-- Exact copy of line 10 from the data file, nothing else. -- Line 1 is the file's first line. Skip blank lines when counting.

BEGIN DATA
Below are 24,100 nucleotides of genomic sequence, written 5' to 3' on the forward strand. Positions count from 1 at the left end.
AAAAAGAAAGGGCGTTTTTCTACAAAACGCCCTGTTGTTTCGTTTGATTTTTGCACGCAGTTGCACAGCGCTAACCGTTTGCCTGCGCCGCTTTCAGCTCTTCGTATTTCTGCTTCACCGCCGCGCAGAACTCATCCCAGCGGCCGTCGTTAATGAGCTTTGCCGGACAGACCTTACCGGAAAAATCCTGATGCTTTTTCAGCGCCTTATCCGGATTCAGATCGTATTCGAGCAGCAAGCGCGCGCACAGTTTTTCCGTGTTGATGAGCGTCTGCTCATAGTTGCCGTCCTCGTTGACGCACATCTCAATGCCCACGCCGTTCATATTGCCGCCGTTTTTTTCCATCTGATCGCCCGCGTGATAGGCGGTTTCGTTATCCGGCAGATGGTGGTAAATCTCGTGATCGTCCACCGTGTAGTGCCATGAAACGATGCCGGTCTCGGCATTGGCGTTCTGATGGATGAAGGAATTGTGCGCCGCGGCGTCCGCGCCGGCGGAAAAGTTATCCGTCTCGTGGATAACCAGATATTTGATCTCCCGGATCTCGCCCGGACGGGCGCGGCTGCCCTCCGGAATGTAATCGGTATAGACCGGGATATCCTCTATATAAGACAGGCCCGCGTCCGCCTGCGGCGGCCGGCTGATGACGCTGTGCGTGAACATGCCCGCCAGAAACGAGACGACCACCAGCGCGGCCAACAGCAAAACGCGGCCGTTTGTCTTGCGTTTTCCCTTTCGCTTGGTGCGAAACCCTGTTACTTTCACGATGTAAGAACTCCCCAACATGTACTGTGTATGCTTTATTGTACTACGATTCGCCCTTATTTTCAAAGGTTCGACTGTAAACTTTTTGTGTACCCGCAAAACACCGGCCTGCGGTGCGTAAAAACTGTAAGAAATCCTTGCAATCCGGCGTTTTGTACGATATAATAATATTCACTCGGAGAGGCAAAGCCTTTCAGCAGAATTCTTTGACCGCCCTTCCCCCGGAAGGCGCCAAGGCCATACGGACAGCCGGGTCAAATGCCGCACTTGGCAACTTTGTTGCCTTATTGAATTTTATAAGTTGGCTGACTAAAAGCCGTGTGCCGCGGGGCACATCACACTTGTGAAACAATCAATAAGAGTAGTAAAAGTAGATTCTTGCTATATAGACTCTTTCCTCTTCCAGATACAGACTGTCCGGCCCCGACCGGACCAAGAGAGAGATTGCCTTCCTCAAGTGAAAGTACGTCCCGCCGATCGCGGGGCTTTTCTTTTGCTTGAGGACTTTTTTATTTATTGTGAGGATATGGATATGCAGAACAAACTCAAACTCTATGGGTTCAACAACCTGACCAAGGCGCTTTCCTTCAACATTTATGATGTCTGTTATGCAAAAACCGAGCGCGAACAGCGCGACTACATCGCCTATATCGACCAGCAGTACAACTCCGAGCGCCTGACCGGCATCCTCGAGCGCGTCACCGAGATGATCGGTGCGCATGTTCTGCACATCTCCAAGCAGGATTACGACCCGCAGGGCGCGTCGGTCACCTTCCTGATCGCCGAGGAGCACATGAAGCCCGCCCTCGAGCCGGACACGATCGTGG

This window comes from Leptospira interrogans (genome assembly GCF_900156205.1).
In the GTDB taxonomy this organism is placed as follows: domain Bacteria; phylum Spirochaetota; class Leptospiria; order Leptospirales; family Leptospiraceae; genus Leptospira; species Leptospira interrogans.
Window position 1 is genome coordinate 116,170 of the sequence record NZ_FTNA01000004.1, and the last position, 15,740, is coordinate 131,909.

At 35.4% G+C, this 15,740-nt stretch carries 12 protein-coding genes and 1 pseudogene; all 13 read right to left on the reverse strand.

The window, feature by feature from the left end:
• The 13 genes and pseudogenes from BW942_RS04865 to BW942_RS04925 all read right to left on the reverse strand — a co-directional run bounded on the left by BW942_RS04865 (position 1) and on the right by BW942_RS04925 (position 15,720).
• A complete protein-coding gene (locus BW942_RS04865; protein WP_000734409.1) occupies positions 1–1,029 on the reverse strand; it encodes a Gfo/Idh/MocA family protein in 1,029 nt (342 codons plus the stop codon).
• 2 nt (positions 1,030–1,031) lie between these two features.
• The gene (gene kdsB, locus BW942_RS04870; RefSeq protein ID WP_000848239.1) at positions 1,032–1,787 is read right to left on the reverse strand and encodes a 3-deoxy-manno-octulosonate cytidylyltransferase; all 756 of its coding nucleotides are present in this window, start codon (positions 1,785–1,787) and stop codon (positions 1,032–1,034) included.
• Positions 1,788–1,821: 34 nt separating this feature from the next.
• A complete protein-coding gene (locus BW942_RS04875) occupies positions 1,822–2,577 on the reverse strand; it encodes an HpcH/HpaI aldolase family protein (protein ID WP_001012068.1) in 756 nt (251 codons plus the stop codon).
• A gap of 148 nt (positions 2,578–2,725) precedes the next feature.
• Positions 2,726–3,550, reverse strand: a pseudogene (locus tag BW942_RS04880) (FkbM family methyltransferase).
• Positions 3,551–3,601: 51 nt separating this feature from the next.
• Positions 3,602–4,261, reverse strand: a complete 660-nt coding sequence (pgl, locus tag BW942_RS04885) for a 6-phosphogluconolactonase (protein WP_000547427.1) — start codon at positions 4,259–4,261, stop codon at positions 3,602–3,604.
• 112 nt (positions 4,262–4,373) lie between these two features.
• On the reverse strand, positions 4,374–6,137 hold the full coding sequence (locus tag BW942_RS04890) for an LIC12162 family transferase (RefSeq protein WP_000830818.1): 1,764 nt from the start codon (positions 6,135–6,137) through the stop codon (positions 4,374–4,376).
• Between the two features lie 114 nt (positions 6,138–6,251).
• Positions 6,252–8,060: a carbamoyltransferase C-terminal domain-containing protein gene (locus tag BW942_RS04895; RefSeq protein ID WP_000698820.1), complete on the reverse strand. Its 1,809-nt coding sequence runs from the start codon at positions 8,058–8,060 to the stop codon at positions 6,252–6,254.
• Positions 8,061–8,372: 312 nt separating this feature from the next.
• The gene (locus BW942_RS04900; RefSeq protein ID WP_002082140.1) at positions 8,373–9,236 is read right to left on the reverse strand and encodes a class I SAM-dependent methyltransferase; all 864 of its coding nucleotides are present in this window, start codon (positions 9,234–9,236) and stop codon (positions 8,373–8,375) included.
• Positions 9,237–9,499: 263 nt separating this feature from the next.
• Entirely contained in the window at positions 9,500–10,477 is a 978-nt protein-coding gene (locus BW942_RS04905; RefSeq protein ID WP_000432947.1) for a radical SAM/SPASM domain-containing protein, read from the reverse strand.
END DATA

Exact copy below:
• 2 nt (positions 1,030–1,031) lie between these two features.